The United States Patent and Trademark Office (USPTO) began implementing the Trademark Modernization Act of 2020 (TMA) on December 18, 2021. Why should you care? Well, if you’re a business, you should care about your brand, generally, and your mark is a visible reminder to the world of that brand: It is what separates your business from the rest of the pack. TMA makes taking care of that brand a lot easier – but it also presents potential new threats to current registrations.
It seems natural to expect that in exchange for an SBIR grant the government should gain something in return. Indeed, the government does gain rights in the innovations fostered through such a grant, but an SBIR effort is unlike a similar transaction in the commercial sector.
Don’t Let a Vaguely Defined Employment Relationship or a Weak IP Assignment Clause Lead You Into Litigation
A fact pattern we see all too often is a former employee claiming an ownership interest in or over software or intellectual property (IP) developed by or for a former employer. Typically, this occurs with the former employee attempting to exploit a real or perceived ambiguity in his or her employment relationship with the employer—i.e., ambiguity regarding the former employee’s status as either an employee or an independent contractor.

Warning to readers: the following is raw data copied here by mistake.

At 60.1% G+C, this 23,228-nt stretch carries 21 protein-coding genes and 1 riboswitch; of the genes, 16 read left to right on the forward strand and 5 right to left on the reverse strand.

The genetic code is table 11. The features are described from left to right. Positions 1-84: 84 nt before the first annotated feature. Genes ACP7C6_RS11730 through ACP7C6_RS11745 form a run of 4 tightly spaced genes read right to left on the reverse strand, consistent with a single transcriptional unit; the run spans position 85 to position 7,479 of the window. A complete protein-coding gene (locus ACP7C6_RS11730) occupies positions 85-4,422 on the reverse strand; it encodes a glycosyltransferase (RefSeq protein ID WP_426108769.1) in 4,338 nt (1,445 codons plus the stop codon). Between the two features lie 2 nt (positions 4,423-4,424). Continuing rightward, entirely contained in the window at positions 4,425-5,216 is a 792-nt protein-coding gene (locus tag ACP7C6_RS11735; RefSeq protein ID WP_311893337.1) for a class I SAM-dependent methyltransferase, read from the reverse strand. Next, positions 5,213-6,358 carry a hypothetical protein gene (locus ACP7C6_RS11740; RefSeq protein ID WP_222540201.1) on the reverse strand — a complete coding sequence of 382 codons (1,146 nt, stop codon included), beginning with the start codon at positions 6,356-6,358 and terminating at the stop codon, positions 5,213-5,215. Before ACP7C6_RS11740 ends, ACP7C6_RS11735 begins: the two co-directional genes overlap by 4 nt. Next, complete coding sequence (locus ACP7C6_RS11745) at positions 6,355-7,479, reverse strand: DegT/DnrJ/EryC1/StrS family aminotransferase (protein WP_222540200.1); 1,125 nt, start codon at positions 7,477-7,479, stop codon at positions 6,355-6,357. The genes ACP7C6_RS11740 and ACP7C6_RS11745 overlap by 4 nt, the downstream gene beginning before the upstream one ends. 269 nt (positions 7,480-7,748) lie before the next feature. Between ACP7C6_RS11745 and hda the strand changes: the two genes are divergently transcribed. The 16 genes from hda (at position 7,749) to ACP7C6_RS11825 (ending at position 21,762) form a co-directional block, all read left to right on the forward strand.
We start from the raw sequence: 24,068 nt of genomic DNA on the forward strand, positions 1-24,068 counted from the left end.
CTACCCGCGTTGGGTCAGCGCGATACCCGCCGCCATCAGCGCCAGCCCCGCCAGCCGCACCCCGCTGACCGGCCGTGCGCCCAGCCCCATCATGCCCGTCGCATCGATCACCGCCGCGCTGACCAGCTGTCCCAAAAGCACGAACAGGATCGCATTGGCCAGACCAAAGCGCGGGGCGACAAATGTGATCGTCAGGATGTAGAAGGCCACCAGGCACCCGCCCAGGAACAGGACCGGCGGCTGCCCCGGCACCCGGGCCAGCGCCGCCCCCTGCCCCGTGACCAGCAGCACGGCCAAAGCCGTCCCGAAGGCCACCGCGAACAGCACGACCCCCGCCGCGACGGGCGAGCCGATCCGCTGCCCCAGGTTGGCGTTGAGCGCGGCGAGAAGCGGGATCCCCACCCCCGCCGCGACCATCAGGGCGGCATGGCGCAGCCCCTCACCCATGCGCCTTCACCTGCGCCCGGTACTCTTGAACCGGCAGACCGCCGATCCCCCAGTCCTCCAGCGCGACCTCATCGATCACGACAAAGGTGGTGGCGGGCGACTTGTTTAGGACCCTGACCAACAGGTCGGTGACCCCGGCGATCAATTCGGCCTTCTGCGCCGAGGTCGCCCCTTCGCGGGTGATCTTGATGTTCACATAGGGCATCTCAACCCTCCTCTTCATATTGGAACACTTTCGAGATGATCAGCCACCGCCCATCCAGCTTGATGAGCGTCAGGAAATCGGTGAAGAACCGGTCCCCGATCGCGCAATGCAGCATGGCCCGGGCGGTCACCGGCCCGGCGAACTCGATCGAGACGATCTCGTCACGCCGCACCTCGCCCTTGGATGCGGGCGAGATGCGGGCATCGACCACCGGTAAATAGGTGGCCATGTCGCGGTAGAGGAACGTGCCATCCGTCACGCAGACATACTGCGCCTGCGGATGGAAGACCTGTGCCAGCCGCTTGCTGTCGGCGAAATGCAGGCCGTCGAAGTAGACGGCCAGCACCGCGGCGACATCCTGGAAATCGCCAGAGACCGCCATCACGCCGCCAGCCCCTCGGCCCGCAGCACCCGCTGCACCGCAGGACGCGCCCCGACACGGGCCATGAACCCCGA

A recurring concern voiced by small or emerging companies working in the government marketplace is, “How do I effectively protect my IP when I’m forced to work with large prime contractors?” A threat is perceived that a prime contractor will take or steal the IP from a subcontractor (small company) to eliminate competition or capture leverage with the government and that the government turns a blind eye to such actions.
You have to know the rules to win the game, especially when the rules change… often. In 2013, the movie Captain Philips told the true story of the hijacking of the Maersk Alabama. In April 2009, the Maersk Alabama cargo ship was attacked and captured by four Somali pirates less than 300 nautical miles off the Coast of Somalia. The Maersk Alabama recognized the threat yet had little ability to repel the assault.
Every startup has an intellectual property (IP) strategy. For many, it may be as simple as, “I’ll worry about IP after the next funding round.” Whether articulated or not, a startup’s IP strategy says a great deal about how well its leadership is balancing the company’s short-term survival with long-term growth and success.